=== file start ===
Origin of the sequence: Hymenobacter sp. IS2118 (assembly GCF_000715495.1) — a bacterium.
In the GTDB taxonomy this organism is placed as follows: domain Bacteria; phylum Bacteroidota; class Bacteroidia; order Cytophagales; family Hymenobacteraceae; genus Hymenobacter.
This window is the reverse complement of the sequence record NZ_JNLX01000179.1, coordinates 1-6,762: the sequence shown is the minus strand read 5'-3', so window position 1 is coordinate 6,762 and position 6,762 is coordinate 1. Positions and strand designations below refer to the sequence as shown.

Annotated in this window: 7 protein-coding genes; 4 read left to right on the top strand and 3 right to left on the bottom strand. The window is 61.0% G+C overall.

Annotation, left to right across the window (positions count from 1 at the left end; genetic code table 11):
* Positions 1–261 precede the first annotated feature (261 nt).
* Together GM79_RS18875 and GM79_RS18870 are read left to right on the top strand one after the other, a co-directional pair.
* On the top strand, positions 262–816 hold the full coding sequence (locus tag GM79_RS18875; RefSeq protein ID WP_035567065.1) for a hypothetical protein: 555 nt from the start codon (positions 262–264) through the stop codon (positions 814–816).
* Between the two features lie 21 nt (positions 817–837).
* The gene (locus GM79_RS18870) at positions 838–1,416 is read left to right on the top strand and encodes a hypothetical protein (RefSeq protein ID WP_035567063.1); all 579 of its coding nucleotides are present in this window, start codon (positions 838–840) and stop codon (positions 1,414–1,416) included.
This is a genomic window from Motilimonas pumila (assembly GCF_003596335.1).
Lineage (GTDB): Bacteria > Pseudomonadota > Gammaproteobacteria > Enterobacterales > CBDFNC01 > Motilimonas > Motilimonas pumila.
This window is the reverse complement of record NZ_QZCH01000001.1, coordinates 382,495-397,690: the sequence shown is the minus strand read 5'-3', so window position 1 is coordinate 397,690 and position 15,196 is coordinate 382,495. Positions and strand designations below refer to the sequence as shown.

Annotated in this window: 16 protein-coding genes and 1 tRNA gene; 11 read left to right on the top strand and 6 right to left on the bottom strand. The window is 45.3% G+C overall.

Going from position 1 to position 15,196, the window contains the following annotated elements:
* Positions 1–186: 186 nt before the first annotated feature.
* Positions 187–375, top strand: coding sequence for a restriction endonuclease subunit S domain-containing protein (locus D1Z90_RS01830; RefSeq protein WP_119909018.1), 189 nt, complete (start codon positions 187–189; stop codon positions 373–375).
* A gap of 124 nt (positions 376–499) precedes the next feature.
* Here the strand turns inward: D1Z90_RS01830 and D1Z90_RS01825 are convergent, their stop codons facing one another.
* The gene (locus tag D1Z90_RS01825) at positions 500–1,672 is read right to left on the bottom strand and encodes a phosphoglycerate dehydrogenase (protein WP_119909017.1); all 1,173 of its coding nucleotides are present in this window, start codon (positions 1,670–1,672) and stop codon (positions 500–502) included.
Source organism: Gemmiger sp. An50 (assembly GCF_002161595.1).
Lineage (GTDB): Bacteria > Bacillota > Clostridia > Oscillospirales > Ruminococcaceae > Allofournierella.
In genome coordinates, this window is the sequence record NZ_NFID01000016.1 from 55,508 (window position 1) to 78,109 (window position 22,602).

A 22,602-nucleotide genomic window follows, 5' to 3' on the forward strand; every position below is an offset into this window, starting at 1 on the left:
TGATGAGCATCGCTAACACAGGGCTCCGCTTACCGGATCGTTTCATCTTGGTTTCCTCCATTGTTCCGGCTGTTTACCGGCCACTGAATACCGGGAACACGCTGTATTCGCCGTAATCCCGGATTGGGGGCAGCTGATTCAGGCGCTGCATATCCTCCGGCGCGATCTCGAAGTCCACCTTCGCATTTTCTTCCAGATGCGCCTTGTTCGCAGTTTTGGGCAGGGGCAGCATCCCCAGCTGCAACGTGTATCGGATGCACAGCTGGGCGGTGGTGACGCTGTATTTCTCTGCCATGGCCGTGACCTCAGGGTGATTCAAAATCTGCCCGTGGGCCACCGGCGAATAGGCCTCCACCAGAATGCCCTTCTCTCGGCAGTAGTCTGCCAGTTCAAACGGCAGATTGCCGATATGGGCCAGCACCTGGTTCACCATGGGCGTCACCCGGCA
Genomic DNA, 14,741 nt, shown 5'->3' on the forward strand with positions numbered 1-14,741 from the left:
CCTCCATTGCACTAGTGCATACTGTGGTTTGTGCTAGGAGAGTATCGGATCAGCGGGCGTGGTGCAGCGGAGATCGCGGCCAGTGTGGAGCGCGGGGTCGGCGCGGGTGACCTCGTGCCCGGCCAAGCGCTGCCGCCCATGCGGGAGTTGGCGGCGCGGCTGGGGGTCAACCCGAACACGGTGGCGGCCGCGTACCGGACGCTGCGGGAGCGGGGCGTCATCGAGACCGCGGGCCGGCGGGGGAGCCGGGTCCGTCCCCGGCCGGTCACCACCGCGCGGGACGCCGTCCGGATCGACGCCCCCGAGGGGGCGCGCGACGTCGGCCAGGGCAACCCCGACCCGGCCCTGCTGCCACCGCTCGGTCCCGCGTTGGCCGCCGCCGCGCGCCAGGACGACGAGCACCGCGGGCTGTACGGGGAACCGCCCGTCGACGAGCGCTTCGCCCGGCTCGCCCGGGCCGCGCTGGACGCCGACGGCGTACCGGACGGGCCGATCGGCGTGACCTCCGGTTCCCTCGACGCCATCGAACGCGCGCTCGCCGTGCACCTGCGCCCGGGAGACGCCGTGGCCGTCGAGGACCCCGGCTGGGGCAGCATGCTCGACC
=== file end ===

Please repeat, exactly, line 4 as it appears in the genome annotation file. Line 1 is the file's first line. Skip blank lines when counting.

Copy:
Annotated in this window: 7 protein-coding genes; 4 read left to right on the top strand and 3 right to left on the bottom strand. The window is 61.0% G+C overall.